by Karen Baraguz on December 23, 2021


People all over the world have been consuming tea for many centuries, and for justifiable reasons. There is an abundance of research revealing that drinking tea can essentially enhance your overall health. Various findings have indicated that a variety of teas may greatly enhance your immune system, decrease inflammation, repulse a variety of cancers, and have positive effects on weight loss, liver disorders, heart disease, type 2 diabetes, Alzheimer’s disease, and more.

While some tea brews offer more health benefits than others, there’s enough evidence that frequently drinking tea can come up with a long-term influence on your wellbeing. Also, no matter what time of the year it is, or the season, tea is a delicious beverage that can be served iced or hot. It’s a great calorie-free substitute to water, ranking it as the second most consumed beverage on the planet, after water of course. Not only is it a good way to stay hydrated, but it does it while offering you numerous nutritious flavor profile possibilities and versatility.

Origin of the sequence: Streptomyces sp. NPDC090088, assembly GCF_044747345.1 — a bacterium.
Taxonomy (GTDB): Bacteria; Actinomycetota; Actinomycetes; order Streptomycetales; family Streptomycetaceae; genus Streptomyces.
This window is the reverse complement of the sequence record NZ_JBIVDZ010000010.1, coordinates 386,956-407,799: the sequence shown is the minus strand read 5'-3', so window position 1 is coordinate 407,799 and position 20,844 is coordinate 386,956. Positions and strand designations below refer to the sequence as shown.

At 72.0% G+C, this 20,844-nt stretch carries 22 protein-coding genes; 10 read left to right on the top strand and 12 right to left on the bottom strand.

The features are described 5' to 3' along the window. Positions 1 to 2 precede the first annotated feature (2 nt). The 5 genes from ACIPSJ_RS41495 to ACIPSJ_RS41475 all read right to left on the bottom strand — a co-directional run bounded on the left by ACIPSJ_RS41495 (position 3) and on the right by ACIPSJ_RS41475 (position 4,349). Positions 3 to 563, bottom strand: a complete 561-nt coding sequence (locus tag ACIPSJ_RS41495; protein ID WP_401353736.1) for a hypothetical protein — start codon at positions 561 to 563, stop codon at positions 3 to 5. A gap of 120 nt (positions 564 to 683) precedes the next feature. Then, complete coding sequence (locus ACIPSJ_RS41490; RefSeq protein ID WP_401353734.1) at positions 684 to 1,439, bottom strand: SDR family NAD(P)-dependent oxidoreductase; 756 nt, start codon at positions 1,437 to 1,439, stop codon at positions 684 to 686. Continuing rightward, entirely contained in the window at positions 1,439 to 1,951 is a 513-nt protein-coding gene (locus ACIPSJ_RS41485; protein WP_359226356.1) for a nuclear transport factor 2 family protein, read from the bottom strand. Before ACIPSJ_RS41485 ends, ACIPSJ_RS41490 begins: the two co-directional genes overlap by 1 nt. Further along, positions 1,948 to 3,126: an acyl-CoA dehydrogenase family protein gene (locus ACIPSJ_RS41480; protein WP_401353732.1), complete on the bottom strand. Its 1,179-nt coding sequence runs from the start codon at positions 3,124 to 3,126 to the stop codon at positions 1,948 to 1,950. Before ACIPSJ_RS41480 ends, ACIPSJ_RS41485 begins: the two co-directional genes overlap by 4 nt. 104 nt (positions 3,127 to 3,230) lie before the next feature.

Studies indicating that tea lowers cholesterol and overall heart health are promising but drinking tea shouldn’t replace a good quality workout or a healthy diet.

Some causes of high cholesterol are not simply reliant on lifestyle, other triggers, such as unhealthy eating patterns (poor diet), inactive lifestyle, smoking, diabetes, age, and lack of exercise, are. Luckily, natural unsweetened tea can undoubtedly be a healthful supplement to your day.



There are several resolutions for high cholesterol levels. Most of these include daily life adjustments and the addition of hale and hearty foods to your diet. Natural teas are loaded with multiple health benefits and properties which can contribute to lower cholesterol levels. A few studies have also underlined the benefits of herbal teas for cholesterol. Most teas advantageous for cholesterol levels are mainly rich in flavonoids and other polyphenols, which are believed to have antioxidant, anti-inflammatory, anti-cancer, anti-bacterial, and anti-viral properties. In conclusion, the consumption of tea was linked to significant but modest reductions in total low-density lipoprotein cholesterol.

• Increase LDL receptor activity in the liver

• Prevent absorption of cholesterol in the intestines

• Lower LDL cholesterol • Increase HDL cholesterol

• Lower total cholesterol


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